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  • Product name: Littlest Pet Shop – Sunil Nevla
  • Label on toy: 4+
  • Type of hazard: Choking
  • Why toy is a problem: The bottom of the toy animal easily detaches and fits within the small parts cylinder. There is no small parts warning, which is required for toys intended for children between 4 and 6 that contain small parts.
  • Manufacturer/Distributor: Hasbro
  • Store: Wal-Mart
  • Image:

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  • Product name: Littlest Pet Shop- Seal and Dolphins
  • Label on toy: 4+
  • Type of hazard: Choking
  • Why toy is a problem: The round head of the seal easily detaches and barely passes the small parts test but fails the small ball test*.
  • Manufacturer/Distributor: Hasbro
  • Store: Kmart
  • Image:

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*Note explaining my reference to the “small ball test” above. In 1994 the federal government established a test for small balls which is more restrictive than the 1.25 inches in diameter small parts test (for which they use the choke test cylinder discussed above). Balls with a diameter smaller than 1.75 inches are banned for children under three years old. Federal law defines a ball as “any spherical, ovoid, or ellipsoidal object designed or intended to be thrown, hit, kicked, rolled, dropped, or bounced.” In addition, the term “ball” includes any multisided object formed by connecting planes into a generally spherical ovoid, or ellipsoidal shape that is designated or intended to be used as a ball.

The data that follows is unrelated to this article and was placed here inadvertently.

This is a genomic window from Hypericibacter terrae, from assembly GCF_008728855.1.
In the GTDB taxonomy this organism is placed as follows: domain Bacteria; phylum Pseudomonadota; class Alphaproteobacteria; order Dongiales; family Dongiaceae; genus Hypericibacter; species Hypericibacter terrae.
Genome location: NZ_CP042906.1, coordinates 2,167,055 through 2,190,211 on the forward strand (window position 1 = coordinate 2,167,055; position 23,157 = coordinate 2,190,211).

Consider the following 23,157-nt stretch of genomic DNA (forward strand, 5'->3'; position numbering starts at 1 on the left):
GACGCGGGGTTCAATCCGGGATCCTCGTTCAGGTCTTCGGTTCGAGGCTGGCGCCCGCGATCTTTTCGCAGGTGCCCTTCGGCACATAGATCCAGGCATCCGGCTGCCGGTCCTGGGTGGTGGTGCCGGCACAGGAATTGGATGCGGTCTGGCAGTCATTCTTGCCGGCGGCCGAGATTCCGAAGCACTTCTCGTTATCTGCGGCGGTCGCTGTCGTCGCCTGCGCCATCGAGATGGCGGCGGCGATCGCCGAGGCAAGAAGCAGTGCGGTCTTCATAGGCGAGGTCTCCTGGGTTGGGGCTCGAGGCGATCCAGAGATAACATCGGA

• Product name: Gobble Gobble Guppies
  • Label on toy: 2+
  • Type of hazard: Choking
  • Why toy is a problem: The round fish are bigger than choke tube but smaller than small ball tester.
  • Manufacturer/Distributor: SwimWays
  • Store: Kmart
  • Image:

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  • Product name: Super Play Food Set
  • Label on toy: Statutory Small Parts Warning
  • Type of hazard: Some food objects are small parts—other rounded food objects are bigger than choke tube but smaller than small ball tester.
  • Why toy is a problem: Toy food poses a special hazard because it looks as if it should be eaten
  • Manufacturer/Distributor: Geoffrey LLC
  • Store: Toys-R-Us
  • Image:

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  • Product name: Fisher-Price Loving Family Outdoor Barbeque